The primary phase of what has been continually miscalled “Phallic Worship” originated in the idea and the symbolism of Motherhood. The Earth itself as producer of food and drink was looked upon as the Mother of life. The Cave in the Earth was the Womb of the Bringer-forth, the uterine symbol of the Genetrix. The Mother in Mythology is the Abode. The sign of the female signified the place of birth: the birth-place was in the cave, and the cleft in the rock or entrance to the Mother-earth was the earliest phallic type identified throughout external nature. The Cave, the Cavern, or Cleft in the rock was an actual place of Mother-earth. Hence the mount of earth, or the rock, was made a type of the Earth-mother in the stone seat of Isis, or the conical pillar of Hathor. The Stone-Image of the mount of earth as Mons Veneris was identified at times as female by the kte…j being figured on it, as it was upon the conical stone of Elagabalus: or the impression of Aphrodite which was pointed out upon the Black Stone at Mecca by Byzantine writers. The Cteis or Yoni was the natural entrance to or outrance from the Mount, and all its co-types and equivalents, because it was an emblem of the Mother who brought forth her children from the earth.
The natives of Central Africa have a widespread tradition that the human race sprang out of a soft stone. This goes far towards
identifying the stone as a symbol of the earth; especially the stone with a hole in it that was made use of in the Mysteries as the emblem of a second or spiritual birth. The Yao, of Central Africa, affirm that Man, together with the animals, sprang from a hole in the rock. This birthplace, with the Arunta of Australia, is represented by the stone with a hole in it, from which the children emanate as from the womb of Creation. In their magical ceremonies they represent a woman by the emblematic figure of a hole in the earth. (N.T., p. 550.) Also a figure of the Vulva as the Door of Life is imaged on certain of their Totems. The Esquimaux Great Mother Sidné is the earth itself as producer of life and provider of food, who is a figure of the Mother.
The origin of so-called “Phallic worship” then began with the earth herself being represented as the Womb of Universal Life, with the female emblem for a figure of the Birth-place and Bringer-forth. Not that the emblem was necessarily human, for it might be the sign of the Hippopotamus, or of the Lioness, or the Sow; anything but worshipful or human. The mythical gestator was not imaged primarily as a Woman, but as a pregnant Water-Cow, size being wanted to represent the great, i.e., enceinte, Earth-mother, and her chamber of birth. But, under whatsoever type, the Mother was the abode, and the oval image drawn by the cave-dwellers on their walls as the universal figure of the female proves the type to have been uterine. The Female was the dwelling and the door of life, and this was her image “in all the earth.” The likeness was also continued in the oval burial-place as sign and symbol of re-birth, and lastly as the oval window or the door in architecture; the Vesica in Freemasonry. The Mother’s Womb was not only a prototype of the tomb or temple; it also represented the house of the living.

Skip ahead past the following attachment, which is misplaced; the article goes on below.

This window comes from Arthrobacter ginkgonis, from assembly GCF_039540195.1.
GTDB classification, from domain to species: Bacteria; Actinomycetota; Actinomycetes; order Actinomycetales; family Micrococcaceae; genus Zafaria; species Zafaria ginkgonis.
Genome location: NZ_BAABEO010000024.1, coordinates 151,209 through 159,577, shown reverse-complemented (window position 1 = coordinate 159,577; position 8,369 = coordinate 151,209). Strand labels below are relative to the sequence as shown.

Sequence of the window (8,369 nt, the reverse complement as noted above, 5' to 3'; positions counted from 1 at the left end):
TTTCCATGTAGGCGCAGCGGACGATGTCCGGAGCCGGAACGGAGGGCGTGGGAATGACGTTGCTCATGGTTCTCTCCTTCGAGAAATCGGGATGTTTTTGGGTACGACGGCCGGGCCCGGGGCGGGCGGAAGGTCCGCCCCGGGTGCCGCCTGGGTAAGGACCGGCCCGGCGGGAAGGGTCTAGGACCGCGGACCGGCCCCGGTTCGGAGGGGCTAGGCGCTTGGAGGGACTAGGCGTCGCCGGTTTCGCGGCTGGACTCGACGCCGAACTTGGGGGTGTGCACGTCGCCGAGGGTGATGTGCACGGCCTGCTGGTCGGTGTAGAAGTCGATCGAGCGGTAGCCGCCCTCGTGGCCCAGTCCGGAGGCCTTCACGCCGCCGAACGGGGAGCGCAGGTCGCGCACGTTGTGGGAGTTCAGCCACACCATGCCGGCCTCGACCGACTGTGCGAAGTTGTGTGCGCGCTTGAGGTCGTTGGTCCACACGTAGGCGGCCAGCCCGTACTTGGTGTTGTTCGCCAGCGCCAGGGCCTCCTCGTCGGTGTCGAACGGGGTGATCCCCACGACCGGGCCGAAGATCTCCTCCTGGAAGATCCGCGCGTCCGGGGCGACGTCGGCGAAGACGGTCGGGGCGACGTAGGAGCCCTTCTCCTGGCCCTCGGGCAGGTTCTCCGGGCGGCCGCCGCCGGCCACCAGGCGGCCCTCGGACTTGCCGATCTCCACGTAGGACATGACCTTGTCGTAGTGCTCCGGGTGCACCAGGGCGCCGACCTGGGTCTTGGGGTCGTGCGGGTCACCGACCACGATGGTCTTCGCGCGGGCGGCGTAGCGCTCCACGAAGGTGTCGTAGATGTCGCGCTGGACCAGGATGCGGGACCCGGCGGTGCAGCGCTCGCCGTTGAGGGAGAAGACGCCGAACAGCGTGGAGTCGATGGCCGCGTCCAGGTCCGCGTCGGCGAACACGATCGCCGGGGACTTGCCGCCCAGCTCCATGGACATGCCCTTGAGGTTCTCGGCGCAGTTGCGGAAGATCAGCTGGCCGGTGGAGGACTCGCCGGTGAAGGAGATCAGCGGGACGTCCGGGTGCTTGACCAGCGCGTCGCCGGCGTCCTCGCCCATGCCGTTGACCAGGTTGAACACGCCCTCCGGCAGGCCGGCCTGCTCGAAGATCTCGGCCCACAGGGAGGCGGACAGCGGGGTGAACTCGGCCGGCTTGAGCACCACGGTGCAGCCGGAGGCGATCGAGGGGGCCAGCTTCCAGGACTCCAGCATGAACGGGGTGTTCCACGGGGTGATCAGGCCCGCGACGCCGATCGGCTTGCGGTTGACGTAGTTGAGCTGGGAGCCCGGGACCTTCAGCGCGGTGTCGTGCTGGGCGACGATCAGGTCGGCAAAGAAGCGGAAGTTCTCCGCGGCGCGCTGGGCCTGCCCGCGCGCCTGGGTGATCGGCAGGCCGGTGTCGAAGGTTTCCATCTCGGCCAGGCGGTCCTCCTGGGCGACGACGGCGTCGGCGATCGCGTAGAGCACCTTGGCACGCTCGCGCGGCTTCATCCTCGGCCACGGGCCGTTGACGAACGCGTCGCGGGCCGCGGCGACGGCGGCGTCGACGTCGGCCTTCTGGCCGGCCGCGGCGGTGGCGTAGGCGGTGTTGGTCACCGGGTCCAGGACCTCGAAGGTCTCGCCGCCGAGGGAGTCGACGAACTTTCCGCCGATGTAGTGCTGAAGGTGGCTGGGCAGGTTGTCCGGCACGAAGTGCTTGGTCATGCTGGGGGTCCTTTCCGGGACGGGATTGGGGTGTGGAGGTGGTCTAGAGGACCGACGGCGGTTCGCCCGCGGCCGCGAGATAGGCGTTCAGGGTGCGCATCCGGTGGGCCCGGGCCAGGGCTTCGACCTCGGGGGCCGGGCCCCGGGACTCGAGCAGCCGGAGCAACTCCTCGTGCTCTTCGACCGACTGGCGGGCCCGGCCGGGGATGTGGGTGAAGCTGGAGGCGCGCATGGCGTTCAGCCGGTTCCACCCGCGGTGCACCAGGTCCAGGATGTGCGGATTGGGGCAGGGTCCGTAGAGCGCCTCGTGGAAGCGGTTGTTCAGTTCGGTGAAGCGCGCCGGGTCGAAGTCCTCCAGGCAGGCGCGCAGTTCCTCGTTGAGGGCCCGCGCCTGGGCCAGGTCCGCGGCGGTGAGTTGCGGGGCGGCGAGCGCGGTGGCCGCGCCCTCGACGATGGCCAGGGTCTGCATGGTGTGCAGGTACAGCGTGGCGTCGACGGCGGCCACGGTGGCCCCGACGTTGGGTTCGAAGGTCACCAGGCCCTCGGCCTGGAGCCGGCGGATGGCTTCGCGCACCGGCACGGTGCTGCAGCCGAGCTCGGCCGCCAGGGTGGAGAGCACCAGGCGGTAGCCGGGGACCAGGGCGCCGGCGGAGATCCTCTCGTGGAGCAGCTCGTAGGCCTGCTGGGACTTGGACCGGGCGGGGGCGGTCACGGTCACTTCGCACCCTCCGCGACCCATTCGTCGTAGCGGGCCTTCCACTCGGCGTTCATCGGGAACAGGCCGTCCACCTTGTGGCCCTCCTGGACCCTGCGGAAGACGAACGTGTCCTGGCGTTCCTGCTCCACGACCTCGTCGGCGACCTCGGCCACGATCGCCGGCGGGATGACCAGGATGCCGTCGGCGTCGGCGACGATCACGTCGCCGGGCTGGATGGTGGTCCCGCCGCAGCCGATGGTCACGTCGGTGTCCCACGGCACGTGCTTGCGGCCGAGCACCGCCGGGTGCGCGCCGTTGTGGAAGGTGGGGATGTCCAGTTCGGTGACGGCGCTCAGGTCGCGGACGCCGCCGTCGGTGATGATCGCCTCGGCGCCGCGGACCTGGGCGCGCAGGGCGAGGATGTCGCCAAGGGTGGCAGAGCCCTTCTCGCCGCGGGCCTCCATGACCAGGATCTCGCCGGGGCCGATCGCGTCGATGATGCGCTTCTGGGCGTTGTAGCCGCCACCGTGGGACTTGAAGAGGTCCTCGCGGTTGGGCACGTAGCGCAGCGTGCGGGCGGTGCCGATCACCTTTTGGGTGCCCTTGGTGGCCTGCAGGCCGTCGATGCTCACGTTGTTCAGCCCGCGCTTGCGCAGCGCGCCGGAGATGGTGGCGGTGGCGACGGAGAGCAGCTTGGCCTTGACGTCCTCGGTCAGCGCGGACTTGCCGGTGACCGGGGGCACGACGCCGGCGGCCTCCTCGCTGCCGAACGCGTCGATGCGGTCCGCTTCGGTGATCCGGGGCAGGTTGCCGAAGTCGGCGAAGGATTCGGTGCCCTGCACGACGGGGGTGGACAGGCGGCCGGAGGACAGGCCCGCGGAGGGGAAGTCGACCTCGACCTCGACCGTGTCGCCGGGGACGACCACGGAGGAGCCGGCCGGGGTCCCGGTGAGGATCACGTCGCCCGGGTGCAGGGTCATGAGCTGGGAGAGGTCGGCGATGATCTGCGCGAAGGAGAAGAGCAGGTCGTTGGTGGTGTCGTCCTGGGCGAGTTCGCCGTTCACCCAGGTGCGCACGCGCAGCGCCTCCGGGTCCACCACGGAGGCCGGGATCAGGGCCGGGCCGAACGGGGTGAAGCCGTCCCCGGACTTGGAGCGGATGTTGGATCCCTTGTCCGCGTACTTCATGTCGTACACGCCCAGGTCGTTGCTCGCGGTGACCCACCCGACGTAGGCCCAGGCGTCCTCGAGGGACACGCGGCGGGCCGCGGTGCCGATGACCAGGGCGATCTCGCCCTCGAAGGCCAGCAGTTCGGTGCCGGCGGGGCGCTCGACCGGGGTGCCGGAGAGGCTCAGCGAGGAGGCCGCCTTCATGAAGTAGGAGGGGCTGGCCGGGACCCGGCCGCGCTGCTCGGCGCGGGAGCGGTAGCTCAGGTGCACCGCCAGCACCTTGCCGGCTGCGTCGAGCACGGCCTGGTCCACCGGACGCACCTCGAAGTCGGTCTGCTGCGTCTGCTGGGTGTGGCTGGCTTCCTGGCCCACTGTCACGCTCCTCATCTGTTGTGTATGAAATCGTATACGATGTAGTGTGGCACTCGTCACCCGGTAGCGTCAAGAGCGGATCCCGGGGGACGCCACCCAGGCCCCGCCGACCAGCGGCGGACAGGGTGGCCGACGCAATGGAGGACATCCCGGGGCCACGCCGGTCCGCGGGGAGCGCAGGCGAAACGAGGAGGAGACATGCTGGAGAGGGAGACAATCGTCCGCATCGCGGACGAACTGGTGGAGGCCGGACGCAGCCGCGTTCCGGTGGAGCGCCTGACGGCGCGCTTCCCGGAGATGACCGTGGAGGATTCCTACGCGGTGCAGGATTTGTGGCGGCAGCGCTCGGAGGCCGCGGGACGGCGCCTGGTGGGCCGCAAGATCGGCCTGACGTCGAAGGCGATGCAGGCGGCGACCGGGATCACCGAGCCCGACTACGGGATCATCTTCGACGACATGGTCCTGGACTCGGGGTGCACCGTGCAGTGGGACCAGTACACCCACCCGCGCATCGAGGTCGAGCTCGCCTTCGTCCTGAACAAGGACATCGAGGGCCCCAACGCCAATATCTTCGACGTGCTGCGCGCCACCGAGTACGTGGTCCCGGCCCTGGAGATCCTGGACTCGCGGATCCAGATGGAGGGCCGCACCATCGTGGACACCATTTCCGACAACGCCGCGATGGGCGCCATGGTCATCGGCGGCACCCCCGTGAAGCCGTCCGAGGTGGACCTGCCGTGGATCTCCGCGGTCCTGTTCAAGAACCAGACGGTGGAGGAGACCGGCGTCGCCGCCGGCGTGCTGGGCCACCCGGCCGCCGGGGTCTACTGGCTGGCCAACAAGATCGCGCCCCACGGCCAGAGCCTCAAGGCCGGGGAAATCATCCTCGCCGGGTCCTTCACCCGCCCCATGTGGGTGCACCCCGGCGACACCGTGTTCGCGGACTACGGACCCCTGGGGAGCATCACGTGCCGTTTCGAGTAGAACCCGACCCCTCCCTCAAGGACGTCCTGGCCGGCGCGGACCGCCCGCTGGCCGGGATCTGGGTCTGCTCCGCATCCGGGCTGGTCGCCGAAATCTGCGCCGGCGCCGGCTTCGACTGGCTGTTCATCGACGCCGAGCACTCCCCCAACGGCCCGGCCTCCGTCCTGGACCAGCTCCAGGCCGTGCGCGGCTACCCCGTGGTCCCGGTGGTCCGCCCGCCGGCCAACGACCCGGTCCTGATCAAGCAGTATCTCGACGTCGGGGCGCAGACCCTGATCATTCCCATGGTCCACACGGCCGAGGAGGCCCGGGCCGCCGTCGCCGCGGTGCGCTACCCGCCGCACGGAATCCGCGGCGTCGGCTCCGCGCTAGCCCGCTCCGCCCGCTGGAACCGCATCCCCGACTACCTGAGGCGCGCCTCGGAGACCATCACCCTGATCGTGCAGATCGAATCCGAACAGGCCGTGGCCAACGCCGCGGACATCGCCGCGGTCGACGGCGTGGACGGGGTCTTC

“When the magistrate of Gwello had his first house built in wattle and daub, he found that the Makalanga women, who were engaged to plaster it, had produced, according to a general custom, a clay image of the female member in relief upon the inside wall. He asked them what they did that for. They answered benevolently that it was to bring him good luck. This illustrates the pure form of the cult of these people, who recognize the unknown and unseen power by reverencing its manifestation (in this instance) on the female side of the creative principle.” (Joseph Millerd Orpen, The Nineteenth Century, August, 1896, pp. 192-3.) They knew the natural magic of the emblem if the European did not. Also, they were identifying the woman with the abode. In Bent’s book he gives an illustration of an iron-smelting furnace, conventionally showing the female figure and the maternal mould. “All the furnaces found in Rhodesia are of that form, but those which I have seen (and I have come upon five of them in a row) are far more realistic, most minutely and statuesquely so, all in a cross-legged sitting position, and clearly showing that the production or birth of the metal is considered worthy of a special religious expression. It recognized the Creator in one form of his human manifestation in creation.” This is lofty language. “We call the same thing by another name in our part of the country.”
The God Seb is the Egyptian Priapus, who might be termed a Phallic deity. But he is the Earth-God and Father of Food; the God